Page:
We also avoid a join on the =other_attributes and instead use ((other_attributes,)) which is a tricky way to get a referencing expression but not a join (it is actually a singleton tuple expression, having a comma and parentheses). Without this, companies that are missing some of the request content attributes would match as well: we want the request content to take precedence (in relational DBMS, this is an ‘outer join’).

It is easy to customize the output to have more data, joins with other data, or some kind of calculations in expressions and so on.

In the database browser, there is a ‘Show i-code Java Style’ choice, and it shows the query as below. This can be edited as raw i-code text as well. Nested images and other blobs show up rendered properly.

Search Query With Inversions

For postal code and employee we want to maintain some inversions for speed, and these are to be used transparently when possible. The inversions should not take effect if the request content does not mention them so we set Where 'postal_code' disable_by_default true . When =postal_code does not match from the input, its inversion is effectively completely removed from the query.

The Where 'result_data' type 'item' causes the result data to match everything inner to the company name, so that is all of it. Instead we could select particular subparts of the data by being more specific with longer patterns. That added matching could still select all suffixes within those subparts, or all tuples, or all primitives or all strings or all numbers and so on by setting the symbol type. Note that a type is a multi-valued symbol attribute, so we could select every value whose type is in the set {string, number, date}. Also there are shorthands, where type ‘number’, means in {long, double, float}, ‘meta’ means in {class, attribute} and ‘primitive’ means ‘any component but meta’. The type ‘tuple’ is identical to ‘item’ but excludes metas, so it is a series of adjacent primitives.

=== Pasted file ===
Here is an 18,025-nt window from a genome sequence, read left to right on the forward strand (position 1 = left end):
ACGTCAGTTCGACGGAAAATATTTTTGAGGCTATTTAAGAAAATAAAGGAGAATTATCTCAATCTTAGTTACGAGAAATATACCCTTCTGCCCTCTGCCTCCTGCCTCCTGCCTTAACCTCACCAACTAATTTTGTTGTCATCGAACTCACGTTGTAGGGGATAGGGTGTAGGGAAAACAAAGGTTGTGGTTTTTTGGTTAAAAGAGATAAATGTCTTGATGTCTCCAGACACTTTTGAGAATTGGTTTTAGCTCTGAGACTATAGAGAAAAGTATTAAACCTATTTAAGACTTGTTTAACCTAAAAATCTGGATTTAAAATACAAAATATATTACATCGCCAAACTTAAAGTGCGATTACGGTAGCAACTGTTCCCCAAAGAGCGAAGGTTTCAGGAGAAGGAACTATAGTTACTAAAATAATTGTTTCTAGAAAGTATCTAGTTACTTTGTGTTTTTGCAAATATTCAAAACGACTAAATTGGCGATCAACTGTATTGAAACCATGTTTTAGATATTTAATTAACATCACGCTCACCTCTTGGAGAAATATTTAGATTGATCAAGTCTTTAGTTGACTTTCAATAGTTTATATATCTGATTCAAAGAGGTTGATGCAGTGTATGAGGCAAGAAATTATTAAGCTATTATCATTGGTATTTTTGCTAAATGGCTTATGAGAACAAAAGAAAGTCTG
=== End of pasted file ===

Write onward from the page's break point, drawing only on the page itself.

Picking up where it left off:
Also we use an unexpected attribute in Where 'other_attributes' default nothing for the rare case when the input is totally empty just to avoid an ‘undefined’ error.

query {
    Where {
        'employee' disable_by_default true;
        'in' kind 'request content';
        'other_attributes' {
            all_must_match true;
            default nothing;
            type 'attribute';
        }
        'other_values' type 'tuple';
        'out' kind 'response content';
        'postal_code' disable_by_default true;
        'result_data' type 'item';
    }
    pattern {
        DemoData {
            Company =company {
                ((other_attributes,)) =other_values;
                =result_data;
            }